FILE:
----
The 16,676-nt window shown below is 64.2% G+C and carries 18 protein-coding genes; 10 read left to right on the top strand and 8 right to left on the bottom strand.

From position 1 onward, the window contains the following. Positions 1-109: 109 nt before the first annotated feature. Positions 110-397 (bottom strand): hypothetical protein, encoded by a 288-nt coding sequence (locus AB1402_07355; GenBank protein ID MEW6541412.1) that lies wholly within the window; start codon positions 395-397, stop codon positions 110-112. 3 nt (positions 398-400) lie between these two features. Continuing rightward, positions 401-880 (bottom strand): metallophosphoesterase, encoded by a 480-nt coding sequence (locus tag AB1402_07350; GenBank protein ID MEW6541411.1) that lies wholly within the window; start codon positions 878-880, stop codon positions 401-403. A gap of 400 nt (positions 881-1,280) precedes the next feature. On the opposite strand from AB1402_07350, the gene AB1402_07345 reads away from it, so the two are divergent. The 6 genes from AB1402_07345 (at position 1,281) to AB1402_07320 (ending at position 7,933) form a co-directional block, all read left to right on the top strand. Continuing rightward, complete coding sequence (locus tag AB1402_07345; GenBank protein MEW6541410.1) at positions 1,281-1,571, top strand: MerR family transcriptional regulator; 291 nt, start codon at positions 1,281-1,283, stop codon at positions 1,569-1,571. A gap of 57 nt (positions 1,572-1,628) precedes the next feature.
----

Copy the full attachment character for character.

The 16,676-nt window shown below is 64.2% G+C and carries 18 protein-coding genes; 10 read left to right on the top strand and 8 right to left on the bottom strand.

From position 1 onward, the window contains the following. Positions 1-109: 109 nt before the first annotated feature. Positions 110-397 (bottom strand): hypothetical protein, encoded by a 288-nt coding sequence (locus AB1402_07355; GenBank protein ID MEW6541412.1) that lies wholly within the window; start codon positions 395-397, stop codon positions 110-112. 3 nt (positions 398-400) lie between these two features. Continuing rightward, positions 401-880 (bottom strand): metallophosphoesterase, encoded by a 480-nt coding sequence (locus tag AB1402_07350; GenBank protein ID MEW6541411.1) that lies wholly within the window; start codon positions 878-880, stop codon positions 401-403. A gap of 400 nt (positions 881-1,280) precedes the next feature. On the opposite strand from AB1402_07350, the gene AB1402_07345 reads away from it, so the two are divergent. The 6 genes from AB1402_07345 (at position 1,281) to AB1402_07320 (ending at position 7,933) form a co-directional block, all read left to right on the top strand. Continuing rightward, complete coding sequence (locus tag AB1402_07345; GenBank protein MEW6541410.1) at positions 1,281-1,571, top strand: MerR family transcriptional regulator; 291 nt, start codon at positions 1,281-1,283, stop codon at positions 1,569-1,571. A gap of 57 nt (positions 1,572-1,628) precedes the next feature.